By Adam Stott, award-winning entrepreneur, international business and wealth coach and founder Big Business Events
Before a budding entrepreneur can lead other people there is one important personthey need to be able to lead and be in control of – and that is themselves.
A good and inspirational leader, who will bring the best out of their workforce and other people within their business circles, needs to manage their mindset and mentality and make sure they embrace creativity and innovation.
One of the biggest obstacles that prevents people from becoming a great leader is fear.
It can be fear of failure or of the unknown, even fear of the consequences of success, but fear can lead to inertia, which can sound the death knell for a business.
People can back away from the things they want because they become afraid.
In my experience, a good leader doesn’t shy away from the things they are afraid of – they actually move towards them.
They aren’t delusional and realise that it’s going to be tough, but they reason that breaking free of their comfort zone can lead to change for the better.
A successful leader needs to developa strong mindset that doesn’t dwell on past situations and not carry unnecessary anger and regret.
A desire to look at how things can be done differently can act as a catalyst and help propel a business forwardand help it stand out in its marketplace.
Facing fear can be integral to creating a culture of creativity and innovation that are essential to the growth and development of a business.
Mistakes shouldn’t be regarded as failures, but an opportunity to take stock and learn.
In such circumstances, a successful leader has the ability to stand back and ask themselves a series of key questions:
- What did you learn about yourself?
- What did it teach you about your business?
- Were there any positives?
- Why didn’t it work?
- Is it going to help you to do things differently?
I believe most successful business leaders often learn more from their ‘losses’ than their wins and that mistakes and failures have made them stronger.
The challenge is to not let any ‘losses’ define you and, in the aftermath,feel that you can’t succeed. A good leader has the ability to pick themselves up, benefit from what has happened and push on to achieve success in the future.
A good business leader understands that success comes from moving forward not from standing still not from looking back – whatever’s happened in the past is the past. An entrepreneur’s focus should be all about the future.
An ability to move and think fast to capitalise on any innovative ideas is key. As sitting on an idea for months runs the risk of letting a potentially lucrative opportunity pass by.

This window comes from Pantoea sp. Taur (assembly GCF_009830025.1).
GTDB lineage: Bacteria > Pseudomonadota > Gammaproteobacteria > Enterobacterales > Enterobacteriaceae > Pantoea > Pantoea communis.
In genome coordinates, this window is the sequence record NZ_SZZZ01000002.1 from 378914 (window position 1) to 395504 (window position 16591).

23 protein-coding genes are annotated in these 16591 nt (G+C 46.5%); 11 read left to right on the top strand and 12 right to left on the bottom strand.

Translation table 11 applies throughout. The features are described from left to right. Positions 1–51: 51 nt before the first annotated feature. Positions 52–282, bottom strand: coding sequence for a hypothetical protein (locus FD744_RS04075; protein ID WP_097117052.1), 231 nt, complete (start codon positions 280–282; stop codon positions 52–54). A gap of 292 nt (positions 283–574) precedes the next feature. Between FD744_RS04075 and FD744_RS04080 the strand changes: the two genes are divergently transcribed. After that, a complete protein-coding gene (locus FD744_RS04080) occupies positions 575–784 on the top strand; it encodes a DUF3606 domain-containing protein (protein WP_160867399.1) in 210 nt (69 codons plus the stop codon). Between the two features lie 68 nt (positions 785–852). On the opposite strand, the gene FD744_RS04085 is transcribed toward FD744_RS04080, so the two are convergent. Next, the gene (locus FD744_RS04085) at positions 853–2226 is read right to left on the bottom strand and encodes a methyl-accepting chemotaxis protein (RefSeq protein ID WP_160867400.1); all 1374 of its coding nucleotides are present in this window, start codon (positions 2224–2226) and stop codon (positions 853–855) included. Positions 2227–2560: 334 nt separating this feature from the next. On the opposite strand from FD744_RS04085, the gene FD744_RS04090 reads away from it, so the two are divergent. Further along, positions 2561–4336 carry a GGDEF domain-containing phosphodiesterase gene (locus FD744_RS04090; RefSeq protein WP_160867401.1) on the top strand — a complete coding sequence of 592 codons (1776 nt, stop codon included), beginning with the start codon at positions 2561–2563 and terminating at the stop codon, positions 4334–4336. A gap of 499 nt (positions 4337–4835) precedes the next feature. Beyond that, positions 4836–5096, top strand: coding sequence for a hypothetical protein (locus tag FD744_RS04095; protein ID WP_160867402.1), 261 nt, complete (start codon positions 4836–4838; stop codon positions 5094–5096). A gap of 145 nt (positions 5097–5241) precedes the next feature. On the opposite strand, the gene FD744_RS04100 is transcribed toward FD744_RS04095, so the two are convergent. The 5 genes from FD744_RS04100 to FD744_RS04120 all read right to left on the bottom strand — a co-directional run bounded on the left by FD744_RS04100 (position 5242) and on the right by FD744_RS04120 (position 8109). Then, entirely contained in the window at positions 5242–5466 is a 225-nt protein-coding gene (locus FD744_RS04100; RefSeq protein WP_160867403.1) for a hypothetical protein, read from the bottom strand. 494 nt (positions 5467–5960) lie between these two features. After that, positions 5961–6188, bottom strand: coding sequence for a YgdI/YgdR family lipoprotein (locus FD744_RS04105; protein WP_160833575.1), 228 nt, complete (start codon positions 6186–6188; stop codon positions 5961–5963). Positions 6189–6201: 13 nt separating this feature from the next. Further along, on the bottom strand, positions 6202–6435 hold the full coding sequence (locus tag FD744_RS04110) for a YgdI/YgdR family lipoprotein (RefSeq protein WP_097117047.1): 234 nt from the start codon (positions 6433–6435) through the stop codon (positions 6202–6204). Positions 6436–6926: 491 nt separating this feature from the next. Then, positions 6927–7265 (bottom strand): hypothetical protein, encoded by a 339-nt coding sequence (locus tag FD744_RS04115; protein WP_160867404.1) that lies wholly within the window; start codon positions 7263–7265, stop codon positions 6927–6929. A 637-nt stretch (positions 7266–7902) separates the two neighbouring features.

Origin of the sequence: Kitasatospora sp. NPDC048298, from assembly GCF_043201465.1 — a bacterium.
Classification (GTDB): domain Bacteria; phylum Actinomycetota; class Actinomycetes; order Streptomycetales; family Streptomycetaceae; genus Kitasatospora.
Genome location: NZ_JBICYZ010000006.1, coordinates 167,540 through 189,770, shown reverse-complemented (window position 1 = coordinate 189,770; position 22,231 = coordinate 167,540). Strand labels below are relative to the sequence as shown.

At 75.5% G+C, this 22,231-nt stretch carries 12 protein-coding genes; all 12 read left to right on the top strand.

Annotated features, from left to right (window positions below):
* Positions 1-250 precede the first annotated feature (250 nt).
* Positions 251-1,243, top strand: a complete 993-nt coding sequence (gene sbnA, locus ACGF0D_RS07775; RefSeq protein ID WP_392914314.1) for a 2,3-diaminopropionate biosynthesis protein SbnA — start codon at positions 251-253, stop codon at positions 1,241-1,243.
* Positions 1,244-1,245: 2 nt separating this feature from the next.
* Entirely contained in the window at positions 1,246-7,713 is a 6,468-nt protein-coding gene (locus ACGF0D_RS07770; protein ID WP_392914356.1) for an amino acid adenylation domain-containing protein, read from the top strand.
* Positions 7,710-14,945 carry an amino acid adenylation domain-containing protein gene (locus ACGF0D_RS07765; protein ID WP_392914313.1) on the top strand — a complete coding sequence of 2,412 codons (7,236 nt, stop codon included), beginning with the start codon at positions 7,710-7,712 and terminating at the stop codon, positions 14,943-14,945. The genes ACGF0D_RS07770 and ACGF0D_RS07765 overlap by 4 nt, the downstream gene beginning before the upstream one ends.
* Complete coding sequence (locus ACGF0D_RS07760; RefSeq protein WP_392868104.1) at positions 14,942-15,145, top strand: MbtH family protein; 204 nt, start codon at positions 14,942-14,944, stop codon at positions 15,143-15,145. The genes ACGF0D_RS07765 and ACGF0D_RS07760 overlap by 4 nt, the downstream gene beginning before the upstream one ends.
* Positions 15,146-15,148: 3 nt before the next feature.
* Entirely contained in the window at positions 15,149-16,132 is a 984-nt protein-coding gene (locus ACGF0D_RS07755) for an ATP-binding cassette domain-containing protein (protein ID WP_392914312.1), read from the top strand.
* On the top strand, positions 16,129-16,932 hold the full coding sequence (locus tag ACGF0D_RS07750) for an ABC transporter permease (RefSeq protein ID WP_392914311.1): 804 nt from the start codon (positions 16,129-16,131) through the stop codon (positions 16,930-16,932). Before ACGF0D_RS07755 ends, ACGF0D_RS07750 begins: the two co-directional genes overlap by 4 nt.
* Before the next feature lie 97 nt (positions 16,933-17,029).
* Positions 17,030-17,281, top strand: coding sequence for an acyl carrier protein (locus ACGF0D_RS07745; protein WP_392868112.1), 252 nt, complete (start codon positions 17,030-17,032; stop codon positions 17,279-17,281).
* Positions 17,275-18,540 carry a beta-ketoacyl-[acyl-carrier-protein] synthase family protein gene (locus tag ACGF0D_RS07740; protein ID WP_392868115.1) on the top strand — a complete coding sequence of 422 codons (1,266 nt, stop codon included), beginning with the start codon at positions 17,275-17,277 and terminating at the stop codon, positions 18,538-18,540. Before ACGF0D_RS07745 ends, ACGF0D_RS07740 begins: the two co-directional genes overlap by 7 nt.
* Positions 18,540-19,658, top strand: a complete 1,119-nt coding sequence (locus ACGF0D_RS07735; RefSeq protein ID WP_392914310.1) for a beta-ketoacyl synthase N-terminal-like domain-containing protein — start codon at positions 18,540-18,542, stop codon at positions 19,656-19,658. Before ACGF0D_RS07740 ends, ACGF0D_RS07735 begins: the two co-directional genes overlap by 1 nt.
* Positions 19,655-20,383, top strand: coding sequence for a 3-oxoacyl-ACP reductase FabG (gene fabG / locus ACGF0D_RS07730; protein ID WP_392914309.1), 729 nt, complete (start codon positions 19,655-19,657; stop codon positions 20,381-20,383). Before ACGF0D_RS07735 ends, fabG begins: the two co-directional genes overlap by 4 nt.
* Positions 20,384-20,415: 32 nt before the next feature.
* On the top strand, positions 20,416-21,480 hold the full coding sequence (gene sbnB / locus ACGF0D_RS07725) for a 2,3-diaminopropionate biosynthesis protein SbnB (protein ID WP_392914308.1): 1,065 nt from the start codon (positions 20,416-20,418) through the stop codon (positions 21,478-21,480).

By not acting all you are doing is wasting time when you could be building a better future for, and getting better outcomes to sustain, your business and your workforce.
Most successful leaders I have come across are focused on speed of implementation and, as a result, their business thrive whether the economy is at a high or a low.
Another trait of a great leader is the ability to turn a problem into an opportunity. Equally important ensuring you have good people around you. This includes mentors, coaches, advisers, fellow company executives and, most importantly, employees.
I can give you a personal example from when I was running an automotive business employing hundreds of staff and selling thousands of cars a year.
December was a month when the industry came to a standstill and most people’s mindset in that sector was nobody is buying cars in December. It was just something you lived with.
My business coach challenged me not to accept the status quo and pointed out this belief pattern and December defeatism should be banished. Thefocus shouldbe how to make December great?
I realised to achieve this that we would have to do something really different, and the answer was to tap into the attitude and outlook people have in December.
A car showroom is a vast space that can be put to other uses in December – not much of a risk as people are not interest in vehicles that month.
We cleared out the cars and, set up a Santa’s grotto, put in a giant ice skating rink, I arranged for a couple of celebrity friends to come in and speak, meet and greet, we gave away free refreshments, had a choir and invited in local businesses to put up marquees and sell their wares among other Christmas-themed attractions.
About 5,000 people visited and during thesefestivities and through this indirect approach, we sold 350 vehicles.
The valuable lesson I learnt from this, and a trait I since have seen and appreciated in exceptional business leaders, is not to be afraid to do things differently from everyone else.
In fact, they don’t merely think outside the box, but tear the whole box up, throw it away and come up with a brand-new concept.
Successful entrepreneurs continually challenge what is accepted as the norm and those businesses prosperby being prepared to disrupt how marketstraditionally operate.